North West Wales

Bangor homes plan rejected over Welsh language fears

Plans for a 366-home development in Bangor have been rejected Image copyright Morbaine
Image caption The plan was initially rejected in April 2016

An appeal against a rejected planning application for 366 houses has failed because of the negative impact it may have had on the Welsh language.

Gwynedd Council first refused developer Morbaine's plan for the homes at Pen Y Ffridd in Penrhosgarnedd, Bangor, in April 2016.

Campaigners argued the development would cut the number of Welsh speakers in the area by at least 10%.

The Planning Inspectorate rejected the appeal on Tuesday.

About 52% of people in the area are fluent in Welsh, but campaigners Cymdeithas yr Iaith said language was not considered as a factor in the initial planning application when it was submitted.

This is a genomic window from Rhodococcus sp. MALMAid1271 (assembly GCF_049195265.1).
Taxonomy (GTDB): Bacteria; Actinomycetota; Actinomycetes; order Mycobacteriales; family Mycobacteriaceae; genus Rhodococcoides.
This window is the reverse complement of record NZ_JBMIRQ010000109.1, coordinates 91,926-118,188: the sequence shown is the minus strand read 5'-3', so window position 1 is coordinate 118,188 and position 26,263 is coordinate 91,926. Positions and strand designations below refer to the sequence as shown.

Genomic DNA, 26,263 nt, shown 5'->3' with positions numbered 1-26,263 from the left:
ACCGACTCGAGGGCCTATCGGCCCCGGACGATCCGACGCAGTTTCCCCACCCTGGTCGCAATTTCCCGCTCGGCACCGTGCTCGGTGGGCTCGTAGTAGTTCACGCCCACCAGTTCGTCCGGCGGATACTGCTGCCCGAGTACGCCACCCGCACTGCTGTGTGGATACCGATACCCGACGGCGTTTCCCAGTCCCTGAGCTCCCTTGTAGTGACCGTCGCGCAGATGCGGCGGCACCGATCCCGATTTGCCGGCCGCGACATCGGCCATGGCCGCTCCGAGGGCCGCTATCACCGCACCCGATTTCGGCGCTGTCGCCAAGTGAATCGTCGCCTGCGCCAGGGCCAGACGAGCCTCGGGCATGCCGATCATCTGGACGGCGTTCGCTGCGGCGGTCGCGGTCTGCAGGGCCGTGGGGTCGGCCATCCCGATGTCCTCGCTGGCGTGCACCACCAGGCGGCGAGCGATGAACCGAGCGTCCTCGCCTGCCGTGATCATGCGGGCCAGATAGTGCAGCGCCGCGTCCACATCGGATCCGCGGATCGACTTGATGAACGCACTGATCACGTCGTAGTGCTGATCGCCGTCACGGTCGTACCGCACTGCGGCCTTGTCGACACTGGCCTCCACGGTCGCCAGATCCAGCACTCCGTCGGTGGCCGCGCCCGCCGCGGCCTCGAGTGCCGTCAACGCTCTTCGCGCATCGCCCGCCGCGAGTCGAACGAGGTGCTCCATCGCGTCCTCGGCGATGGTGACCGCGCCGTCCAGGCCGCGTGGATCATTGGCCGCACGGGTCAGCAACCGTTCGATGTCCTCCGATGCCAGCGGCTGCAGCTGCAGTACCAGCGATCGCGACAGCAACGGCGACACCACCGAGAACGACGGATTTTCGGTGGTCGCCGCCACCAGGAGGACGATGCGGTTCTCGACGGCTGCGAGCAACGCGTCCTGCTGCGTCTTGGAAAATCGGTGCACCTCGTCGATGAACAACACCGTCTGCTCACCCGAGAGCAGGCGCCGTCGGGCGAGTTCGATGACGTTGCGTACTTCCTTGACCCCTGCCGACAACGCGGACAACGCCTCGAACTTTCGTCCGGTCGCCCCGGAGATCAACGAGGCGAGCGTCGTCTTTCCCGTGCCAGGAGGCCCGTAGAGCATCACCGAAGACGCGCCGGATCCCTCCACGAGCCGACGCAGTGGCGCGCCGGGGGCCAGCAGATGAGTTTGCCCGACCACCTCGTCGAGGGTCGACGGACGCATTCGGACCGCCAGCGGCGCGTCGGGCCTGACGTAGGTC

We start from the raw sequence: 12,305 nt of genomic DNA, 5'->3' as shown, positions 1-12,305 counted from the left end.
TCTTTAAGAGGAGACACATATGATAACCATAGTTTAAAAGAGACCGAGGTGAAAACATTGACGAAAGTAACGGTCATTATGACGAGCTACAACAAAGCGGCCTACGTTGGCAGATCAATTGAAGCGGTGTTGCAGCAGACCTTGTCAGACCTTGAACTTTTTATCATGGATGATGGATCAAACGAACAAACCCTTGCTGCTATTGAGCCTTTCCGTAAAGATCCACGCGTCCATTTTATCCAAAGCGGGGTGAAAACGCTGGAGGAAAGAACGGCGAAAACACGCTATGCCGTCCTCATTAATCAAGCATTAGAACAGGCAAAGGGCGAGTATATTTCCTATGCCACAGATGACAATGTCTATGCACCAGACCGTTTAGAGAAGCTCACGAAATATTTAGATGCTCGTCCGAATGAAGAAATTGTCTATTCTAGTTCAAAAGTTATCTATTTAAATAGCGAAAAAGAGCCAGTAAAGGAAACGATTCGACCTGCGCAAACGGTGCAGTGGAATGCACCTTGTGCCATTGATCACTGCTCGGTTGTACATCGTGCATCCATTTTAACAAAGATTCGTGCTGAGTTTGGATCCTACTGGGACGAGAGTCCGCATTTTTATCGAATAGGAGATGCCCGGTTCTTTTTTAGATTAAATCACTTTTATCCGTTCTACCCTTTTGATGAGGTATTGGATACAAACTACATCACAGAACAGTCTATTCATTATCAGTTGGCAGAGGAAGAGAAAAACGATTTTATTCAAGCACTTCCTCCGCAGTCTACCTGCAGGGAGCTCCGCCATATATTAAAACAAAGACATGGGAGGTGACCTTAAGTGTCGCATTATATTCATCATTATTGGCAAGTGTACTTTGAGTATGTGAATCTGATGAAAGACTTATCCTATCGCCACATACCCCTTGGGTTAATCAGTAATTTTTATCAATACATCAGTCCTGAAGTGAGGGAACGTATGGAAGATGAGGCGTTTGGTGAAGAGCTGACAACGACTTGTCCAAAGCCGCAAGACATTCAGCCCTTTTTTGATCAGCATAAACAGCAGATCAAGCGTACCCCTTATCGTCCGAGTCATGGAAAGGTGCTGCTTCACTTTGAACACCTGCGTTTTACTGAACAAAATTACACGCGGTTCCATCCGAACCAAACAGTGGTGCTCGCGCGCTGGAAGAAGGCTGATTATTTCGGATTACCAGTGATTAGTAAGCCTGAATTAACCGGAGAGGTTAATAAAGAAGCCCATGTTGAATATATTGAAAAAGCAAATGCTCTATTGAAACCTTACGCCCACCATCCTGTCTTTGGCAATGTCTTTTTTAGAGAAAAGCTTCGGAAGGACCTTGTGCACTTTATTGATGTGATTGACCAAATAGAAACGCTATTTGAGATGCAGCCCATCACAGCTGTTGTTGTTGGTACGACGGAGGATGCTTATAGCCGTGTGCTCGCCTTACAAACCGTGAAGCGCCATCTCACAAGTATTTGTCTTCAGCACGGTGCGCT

It also cited the impact on the road network, schools and the nearby Ysbyty Gwynedd Hospital as reasons for rejecting the appeal.

Planning Inspector Kay Sheffield wrote: "I am no longer persuaded that the submitted information proves that the development would not have a detrimental effect on the Welsh language."

Councillor Gareth Roberts, who represents the area's residents on Gwynedd Council, said: "We stood firm on this issue from the outset.

"Local residents did not want to see a development of this size coming to the ward. Its effect would have been very detrimental."

Morbaine did not wish to comment.

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